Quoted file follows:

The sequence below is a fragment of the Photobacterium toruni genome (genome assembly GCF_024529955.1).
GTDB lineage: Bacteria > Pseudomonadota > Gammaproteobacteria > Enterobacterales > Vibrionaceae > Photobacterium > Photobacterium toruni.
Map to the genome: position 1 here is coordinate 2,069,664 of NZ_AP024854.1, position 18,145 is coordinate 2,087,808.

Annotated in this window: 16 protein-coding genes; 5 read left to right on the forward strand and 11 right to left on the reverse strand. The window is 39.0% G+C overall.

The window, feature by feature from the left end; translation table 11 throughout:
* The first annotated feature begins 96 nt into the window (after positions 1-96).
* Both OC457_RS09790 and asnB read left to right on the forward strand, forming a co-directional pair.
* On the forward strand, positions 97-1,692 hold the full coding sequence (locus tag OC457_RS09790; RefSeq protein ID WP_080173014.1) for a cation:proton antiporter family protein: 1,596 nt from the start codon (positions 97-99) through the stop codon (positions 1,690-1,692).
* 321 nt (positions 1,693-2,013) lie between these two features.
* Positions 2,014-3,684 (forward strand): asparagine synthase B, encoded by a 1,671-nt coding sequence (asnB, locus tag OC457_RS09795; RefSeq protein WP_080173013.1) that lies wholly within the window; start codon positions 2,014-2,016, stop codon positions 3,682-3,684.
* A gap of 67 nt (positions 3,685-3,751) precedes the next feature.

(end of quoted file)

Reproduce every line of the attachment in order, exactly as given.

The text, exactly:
The sequence below is a fragment of the Photobacterium toruni genome (genome assembly GCF_024529955.1).
GTDB lineage: Bacteria > Pseudomonadota > Gammaproteobacteria > Enterobacterales > Vibrionaceae > Photobacterium > Photobacterium toruni.
Map to the genome: position 1 here is coordinate 2,069,664 of NZ_AP024854.1, position 18,145 is coordinate 2,087,808.

Annotated in this window: 16 protein-coding genes; 5 read left to right on the forward strand and 11 right to left on the reverse strand. The window is 39.0% G+C overall.

The window, feature by feature from the left end; translation table 11 throughout:
* The first annotated feature begins 96 nt into the window (after positions 1-96).
* Both OC457_RS09790 and asnB read left to right on the forward strand, forming a co-directional pair.
* On the forward strand, positions 97-1,692 hold the full coding sequence (locus tag OC457_RS09790; RefSeq protein ID WP_080173014.1) for a cation:proton antiporter family protein: 1,596 nt from the start codon (positions 97-99) through the stop codon (positions 1,690-1,692).
* 321 nt (positions 1,693-2,013) lie between these two features.
* Positions 2,014-3,684 (forward strand): asparagine synthase B, encoded by a 1,671-nt coding sequence (asnB, locus tag OC457_RS09795; RefSeq protein WP_080173013.1) that lies wholly within the window; start codon positions 2,014-2,016, stop codon positions 3,682-3,684.
* A gap of 67 nt (positions 3,685-3,751) precedes the next feature.